- Casino cancels Bill Cosby show as rape allegations garner attention
- FCC plan adds billions for school Internet connections
- The great Obamacare premium debate continues
- LGBT groups demand to be included in immigration reform
- BP suit alleges 1st Amendment violations at Arivaca checkpoint1
- Supes OK count as Barber alleges ballots improperly rejected10
- McSally gets freshman orientation in DC as recount looms7
- Undocumented woman marks 100 days in sanctuary in Tucson church6
- Judge denies McSally move, says to continue counting Pima ballots6
- McSally walks back plan to bar press from election party6
Posted Jan 25, 2012, 4:08 pm
FC Tucson will be facing its first opponent of the season in a Saturday night scrimmage in Casa Grande: the New England Revolution.
The four-time MLS Cup finalists have struggled the last couple of seasons, but FC Tucson coach Rick Schantz admits that there is a talent gap.
"At every one of their positions they are better than us."
Which is why Schantz is telling his players to look to a team effort rather than individual flair.
"You need to ask, 'What can I do that will help everybody else?'"
"Look to the guy next to you, the only way you get anywhere is if he helps you," he said.
To him, this game is an opportunity to build "trust and respect," between coaches and players.
FC Tucson's players will each be playing for a spot on the team, and also for the attention of a MLS team, but Schantz has a warning about too much individualism.
"If it's 6-0 and you are having the game of your life, no one will remember you."
Schantz is confident about who he has at the back, with Trinadadian Karim Smith joining the squad to compliment the defensive line. Dominic Papa was being counted on for the back line, but an injury may keep him from playing. Still, the team is confident about their depth in the defense.
"Our back four and goalkeepers will not be a problem."
With a well organized defense, he hopes to keep the game competitive. He also wants to make sure his team keeps their heads in the right place.
"Biologically, there is no difference to be excitement and nervousness."
If the team can keep "excited" and not "nervous" for the game, he thinks that will bode well for FC Tucson's Premier Development League season.
"If this line plays well, we can play 4-4-2 against any team in PDL."
Cue the 'rebuilding' cliché
Many Revolution players will also be playing for a position on the squad: in addition to draftees, eight non-roster tryouts will be vying for a spot.
The Revs had nearly a decade long run of being one of the best teams in MLS, but they've had trouble winning games for the last couple of years. Long time coach Steve Nicol left at the end of last season, and the team replaced him with former Rev defender Jay Heaps.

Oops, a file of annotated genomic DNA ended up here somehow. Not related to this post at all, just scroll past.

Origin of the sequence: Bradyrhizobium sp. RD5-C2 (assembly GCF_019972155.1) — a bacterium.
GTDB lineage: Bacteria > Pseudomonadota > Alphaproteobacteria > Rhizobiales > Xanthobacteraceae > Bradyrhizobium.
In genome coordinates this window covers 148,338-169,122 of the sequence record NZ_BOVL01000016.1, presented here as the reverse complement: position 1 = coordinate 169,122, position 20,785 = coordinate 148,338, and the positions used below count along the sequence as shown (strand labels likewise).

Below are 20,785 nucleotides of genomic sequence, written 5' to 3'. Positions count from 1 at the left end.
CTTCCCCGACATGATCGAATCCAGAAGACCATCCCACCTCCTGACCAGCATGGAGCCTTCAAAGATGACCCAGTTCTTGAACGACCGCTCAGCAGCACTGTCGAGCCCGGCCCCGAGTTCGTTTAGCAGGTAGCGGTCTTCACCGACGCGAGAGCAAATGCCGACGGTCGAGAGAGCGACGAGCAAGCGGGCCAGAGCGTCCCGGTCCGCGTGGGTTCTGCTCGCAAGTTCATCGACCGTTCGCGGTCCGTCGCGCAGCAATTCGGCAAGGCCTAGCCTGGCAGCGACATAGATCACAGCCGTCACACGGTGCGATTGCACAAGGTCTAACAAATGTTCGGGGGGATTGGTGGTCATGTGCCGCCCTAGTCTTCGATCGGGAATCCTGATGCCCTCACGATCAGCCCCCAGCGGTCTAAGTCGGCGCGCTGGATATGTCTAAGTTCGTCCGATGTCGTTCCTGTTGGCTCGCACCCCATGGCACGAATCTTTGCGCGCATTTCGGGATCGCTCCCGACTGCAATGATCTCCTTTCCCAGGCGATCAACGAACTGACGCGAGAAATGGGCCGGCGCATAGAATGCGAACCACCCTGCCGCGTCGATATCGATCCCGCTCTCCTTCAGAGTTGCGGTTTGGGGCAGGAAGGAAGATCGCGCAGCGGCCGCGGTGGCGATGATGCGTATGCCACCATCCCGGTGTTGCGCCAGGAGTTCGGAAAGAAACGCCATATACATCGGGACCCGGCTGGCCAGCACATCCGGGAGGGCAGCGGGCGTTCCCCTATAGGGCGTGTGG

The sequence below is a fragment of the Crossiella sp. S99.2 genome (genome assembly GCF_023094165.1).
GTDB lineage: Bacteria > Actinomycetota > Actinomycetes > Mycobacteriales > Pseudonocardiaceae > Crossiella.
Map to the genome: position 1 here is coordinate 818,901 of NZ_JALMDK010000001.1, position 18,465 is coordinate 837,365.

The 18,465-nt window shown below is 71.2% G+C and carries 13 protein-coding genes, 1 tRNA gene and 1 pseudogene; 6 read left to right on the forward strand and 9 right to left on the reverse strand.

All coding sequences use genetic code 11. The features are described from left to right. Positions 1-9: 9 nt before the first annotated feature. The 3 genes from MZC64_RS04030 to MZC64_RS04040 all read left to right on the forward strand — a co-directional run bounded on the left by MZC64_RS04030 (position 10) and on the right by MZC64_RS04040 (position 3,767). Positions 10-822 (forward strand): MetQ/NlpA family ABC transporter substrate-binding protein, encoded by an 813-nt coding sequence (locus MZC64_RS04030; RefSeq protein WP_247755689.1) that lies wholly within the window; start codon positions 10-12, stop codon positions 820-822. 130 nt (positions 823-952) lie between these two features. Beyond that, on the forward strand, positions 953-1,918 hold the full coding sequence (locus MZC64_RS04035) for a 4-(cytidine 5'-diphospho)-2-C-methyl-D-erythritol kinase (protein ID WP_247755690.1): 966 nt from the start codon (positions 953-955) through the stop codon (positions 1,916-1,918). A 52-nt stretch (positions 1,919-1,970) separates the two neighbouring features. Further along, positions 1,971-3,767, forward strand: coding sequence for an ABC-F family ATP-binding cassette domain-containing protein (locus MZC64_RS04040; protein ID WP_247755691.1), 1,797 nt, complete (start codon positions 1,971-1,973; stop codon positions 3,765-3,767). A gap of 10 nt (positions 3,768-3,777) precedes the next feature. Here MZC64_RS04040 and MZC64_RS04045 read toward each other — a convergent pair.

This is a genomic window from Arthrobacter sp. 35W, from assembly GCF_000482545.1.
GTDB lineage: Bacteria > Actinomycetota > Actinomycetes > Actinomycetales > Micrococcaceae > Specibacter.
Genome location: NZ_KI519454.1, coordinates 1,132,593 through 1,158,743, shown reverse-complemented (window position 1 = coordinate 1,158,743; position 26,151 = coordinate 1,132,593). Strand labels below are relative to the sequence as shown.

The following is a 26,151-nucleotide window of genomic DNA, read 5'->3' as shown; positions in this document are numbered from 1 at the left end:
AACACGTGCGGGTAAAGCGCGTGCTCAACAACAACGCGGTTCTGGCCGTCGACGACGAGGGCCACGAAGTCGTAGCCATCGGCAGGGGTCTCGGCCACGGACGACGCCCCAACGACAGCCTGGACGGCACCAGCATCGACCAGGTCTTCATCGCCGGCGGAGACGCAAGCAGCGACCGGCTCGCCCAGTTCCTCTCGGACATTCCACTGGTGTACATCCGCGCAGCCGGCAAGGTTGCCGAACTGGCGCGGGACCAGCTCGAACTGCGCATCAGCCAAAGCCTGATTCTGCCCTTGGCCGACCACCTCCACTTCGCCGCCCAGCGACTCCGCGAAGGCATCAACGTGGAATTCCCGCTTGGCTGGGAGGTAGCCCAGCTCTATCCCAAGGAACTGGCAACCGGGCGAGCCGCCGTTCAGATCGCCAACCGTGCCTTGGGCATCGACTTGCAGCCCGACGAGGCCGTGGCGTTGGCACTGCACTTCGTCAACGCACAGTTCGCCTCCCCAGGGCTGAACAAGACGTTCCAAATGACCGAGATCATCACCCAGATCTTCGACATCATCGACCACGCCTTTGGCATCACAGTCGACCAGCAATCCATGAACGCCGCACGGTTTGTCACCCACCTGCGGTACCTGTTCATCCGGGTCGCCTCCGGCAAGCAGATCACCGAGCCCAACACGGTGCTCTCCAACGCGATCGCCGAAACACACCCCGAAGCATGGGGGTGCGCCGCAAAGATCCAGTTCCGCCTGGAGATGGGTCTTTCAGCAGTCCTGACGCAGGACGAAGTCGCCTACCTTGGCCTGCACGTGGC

The team still has a very experienced core to work from: goalkeeper Matt Reis and midfielders Benny Feilhaber and Shalrie Joseph. The struggle will be building a stronger defensive line and a reliable striker, which the team has been missing since the early retirement of Taylor Twellman.
Heaps wants to get a good look at the entire roster: he's asked FC Tucson to be ready to play three 45-minute periods.
Better late than never?
Among those trying out for the Revolution in Casa Grande is a player named Jeremiah White. White was picked by the Revs in the third round of the draft.
The third round of the 2004 draft.
Instead of playing for the Revs, he decided to try his luck in Europe. His desire to go to Europe was a big part of why White, an ACC player of the year in 2003, went so low in the draft order.
His first team was OFK Beograd, which he left shortly after being attacked by a neo-Nazi gang. He has since moved around a variety of teams, including a short stint along side Revs midfielder Benny Feilhaber at Danish club Aarhus Gymnastikforening. He got the attention of the national team at one point, subbing for Landon Donovan late in a game against Sweden in 2008.
One knock against the U.S. and Mexican men's teams in world soccer is that they just have to beat a few island teams to make it into the World Cup. It isn't entirely true, the Mexico never has to play against Antigua or Belize to get into the Cup, because those teams have to win their region before they play the big teams. The teams that make it to that final round are usually good enough to give a good game the powerhouses.
They don't seem to have that luxury on the women's side.
The U.S. completed the group stage of qualifying for this summer's Olympics this weekend, and ended with an astonishing +31 goal differential. That's after playing only three games. Canada ended in slightly less spectacular fashion: a +12 goal differential.
Mismatches were the theme of the qualifiers: winners outscored losers by a total of 69-1. The single non-shut out was due to a last minute goal scored by Costa Rica against Canada on the last day of qualifying.
If you are keeping track, the U,S, beat the Dominican Republic 14-0, Guatemala 13-0 and Mexico kept it close at 4-0.
The next round of qualifying is Friday, when the U.S. faces Costa Rica in Vancouver.
Former University of Arizona forward Renae Cuéllar played 63 minutes in Mexico's 5-0 victory over Guatemala.
Landon v Clint
Friday's FA Cup match-up between Everton FC and Fulham FC will have a special treat for fans of the U.S. men's national team: it will pit the two best American players, Landon Donovan and Clint Dempsey against each other.
Donovan has been on a pre-season loan to Everton, while Dempsey has been playing for Fulham since 2007. This will be the first time the two players have been on opposite sides of the field since Dempsey's last season with New England in 2006.
US fans love to argue about which player is truly the best of the U.S.. There is an ongoing discussion about it on Twitter, and you can weigh in by using the hashtag #LDvCD.
The game can be seen locally at 1 p.m. Friday on Fox Soccer Channel.